Reviewed by Andy Cooper
Not many people are fantasy novelists and recording artists, singers and songwriters all in one career. Illinois' Peterson remarkably is. And here is a remarkable album. 10 new songs with more variety, textures and layers than the clothing collection of Anne Boleyn. A heartbeat type of rhythm opens the tome, followed by a laid back piano motif, then a relaxed comforting vocal. The song "Come Back Soon" tells a story, and the sounds from the instruments add imagination: a lightly distorted guitar solo, a gently plucked acoustic guitar, drums briefly thumped and backing vocals layered like a wedding cake. "The Cornerstone", pointing to Psalm 118, has a moody feel while "Rest Easy" is naturally more light hearted. "The Voice Of Jesus" is a simple piano plus vocal arrangement, while "The Ballad Of Jody Baxter" brings together a plethora of plucked string instruments. It's intriguing for the ear, while Andrew's vocal, sounding fuller and stronger than before, draws you in with character-filled delicacy and intimate emotion. Comparisons are difficult, but imagine the finer moments of David Gray, Elbow and The Choir (for those who remember the early '90s Christian rock experimentalists). The final song of the collection is "Don't You Want To Thank Someone", a heart-warming arrangement of voice, piano, guitars and drums. All playing simple riffs, but creating layers and textures that smother like a warm blanket on a cool evening. Here's a lyric to ponder: "Just behind the veil of wind, a million angels waiting in the wings/A swirling storm of cherubim making ready for the reckoning/Oh how long? Sing on." Poetry and aural art, masterfully mixed.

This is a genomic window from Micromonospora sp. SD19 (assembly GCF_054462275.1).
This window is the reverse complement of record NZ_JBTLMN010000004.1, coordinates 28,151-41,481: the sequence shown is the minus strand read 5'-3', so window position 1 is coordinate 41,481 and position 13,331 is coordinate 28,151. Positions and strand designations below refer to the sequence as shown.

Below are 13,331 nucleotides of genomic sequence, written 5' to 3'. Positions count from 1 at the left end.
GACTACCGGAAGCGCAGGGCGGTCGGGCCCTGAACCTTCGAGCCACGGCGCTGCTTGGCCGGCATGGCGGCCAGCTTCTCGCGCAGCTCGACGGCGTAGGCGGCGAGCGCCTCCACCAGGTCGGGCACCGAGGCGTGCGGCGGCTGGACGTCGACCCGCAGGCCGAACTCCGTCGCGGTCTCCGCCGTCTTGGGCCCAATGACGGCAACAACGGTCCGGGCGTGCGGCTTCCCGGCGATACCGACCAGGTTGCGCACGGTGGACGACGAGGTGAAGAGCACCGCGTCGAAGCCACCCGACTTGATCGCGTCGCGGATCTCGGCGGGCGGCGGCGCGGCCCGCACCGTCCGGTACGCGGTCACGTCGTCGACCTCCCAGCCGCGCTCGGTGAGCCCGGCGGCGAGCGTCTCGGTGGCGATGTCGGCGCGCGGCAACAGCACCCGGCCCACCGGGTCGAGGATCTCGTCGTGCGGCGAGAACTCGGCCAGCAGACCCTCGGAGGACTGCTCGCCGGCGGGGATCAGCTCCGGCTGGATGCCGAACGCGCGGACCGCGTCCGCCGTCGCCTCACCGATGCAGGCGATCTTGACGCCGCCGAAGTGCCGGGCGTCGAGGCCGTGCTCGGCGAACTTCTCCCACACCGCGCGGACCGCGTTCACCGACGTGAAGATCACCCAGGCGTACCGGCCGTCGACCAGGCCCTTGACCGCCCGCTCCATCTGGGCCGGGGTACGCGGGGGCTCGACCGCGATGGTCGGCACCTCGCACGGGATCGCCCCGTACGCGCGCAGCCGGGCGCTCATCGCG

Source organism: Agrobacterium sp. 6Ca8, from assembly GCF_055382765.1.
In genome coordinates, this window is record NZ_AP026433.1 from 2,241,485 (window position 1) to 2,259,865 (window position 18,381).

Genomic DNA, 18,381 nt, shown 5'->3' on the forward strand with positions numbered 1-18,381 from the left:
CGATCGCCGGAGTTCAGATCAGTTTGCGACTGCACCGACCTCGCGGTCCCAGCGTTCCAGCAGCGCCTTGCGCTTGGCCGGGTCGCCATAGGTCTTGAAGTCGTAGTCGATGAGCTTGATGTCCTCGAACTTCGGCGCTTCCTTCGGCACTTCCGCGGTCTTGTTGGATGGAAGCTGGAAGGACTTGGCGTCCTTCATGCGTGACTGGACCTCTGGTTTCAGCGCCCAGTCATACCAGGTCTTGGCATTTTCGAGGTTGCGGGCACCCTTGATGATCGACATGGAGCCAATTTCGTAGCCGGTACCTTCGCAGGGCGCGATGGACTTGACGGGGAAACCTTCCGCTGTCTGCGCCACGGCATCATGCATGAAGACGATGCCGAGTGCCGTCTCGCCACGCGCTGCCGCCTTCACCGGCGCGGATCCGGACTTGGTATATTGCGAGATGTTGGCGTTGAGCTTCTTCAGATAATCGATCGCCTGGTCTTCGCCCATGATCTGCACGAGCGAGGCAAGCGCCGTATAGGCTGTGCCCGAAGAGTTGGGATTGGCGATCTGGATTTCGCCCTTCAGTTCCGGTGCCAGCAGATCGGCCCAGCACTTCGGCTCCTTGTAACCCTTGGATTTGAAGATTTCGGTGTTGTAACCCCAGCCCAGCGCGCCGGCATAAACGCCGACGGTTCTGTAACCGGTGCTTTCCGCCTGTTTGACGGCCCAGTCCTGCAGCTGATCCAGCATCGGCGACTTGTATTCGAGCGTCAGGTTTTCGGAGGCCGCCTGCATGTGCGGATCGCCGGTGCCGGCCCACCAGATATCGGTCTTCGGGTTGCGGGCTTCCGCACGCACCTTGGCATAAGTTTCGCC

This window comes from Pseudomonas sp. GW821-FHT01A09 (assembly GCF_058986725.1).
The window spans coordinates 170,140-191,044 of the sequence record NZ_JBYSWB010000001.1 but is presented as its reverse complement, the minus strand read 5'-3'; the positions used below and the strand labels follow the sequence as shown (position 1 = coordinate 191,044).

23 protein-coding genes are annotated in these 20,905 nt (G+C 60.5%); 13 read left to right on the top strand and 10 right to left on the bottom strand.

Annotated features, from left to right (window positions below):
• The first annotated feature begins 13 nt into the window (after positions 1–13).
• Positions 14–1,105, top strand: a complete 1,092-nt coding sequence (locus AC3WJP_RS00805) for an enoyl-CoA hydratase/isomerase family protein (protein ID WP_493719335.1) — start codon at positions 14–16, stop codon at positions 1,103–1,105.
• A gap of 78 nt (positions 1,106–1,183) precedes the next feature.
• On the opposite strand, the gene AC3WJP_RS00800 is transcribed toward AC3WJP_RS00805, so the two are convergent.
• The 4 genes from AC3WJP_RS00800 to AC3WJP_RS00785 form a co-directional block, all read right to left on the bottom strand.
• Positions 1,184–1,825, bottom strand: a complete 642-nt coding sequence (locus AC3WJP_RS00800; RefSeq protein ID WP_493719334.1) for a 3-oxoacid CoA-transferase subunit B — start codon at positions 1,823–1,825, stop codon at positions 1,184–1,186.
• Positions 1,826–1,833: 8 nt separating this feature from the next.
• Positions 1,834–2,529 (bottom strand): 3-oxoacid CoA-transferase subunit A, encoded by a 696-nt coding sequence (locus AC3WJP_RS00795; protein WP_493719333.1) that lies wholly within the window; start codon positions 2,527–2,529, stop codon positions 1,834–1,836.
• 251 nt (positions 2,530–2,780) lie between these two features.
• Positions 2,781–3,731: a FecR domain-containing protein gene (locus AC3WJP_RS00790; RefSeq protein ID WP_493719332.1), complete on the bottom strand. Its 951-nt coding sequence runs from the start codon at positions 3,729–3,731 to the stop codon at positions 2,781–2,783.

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|Light For The Lost Boy emerged, on the one hand, as a chronicle of what was lost at the fall of man, but it is a chronicle made personal, as seen through the eyes of one man now watching his own children begin to cross that threshold from innocence to heartbreak. The lyrical, haunting tones of the project provide an ideal complement for the honest depths of the subject matter.|
Light For The Lost Boy pulses with the hurt of the human condition; it's a grief permeated with light and hope and beauty and love. Andrew, perhaps better than any other songwriter today, recognizes the echoes of Eden and eternity that fill our daily lives for what they are. His journey as an artist, author and disciple is one that he's long attempted to make openly and in community, using his songs and stories as an invitation to others walking the same road. Light For The Lost Boy artfully and stirringly documents the last couple years of that journey, and in so doing, is likely to give thousands of new listeners a point of connection with his music.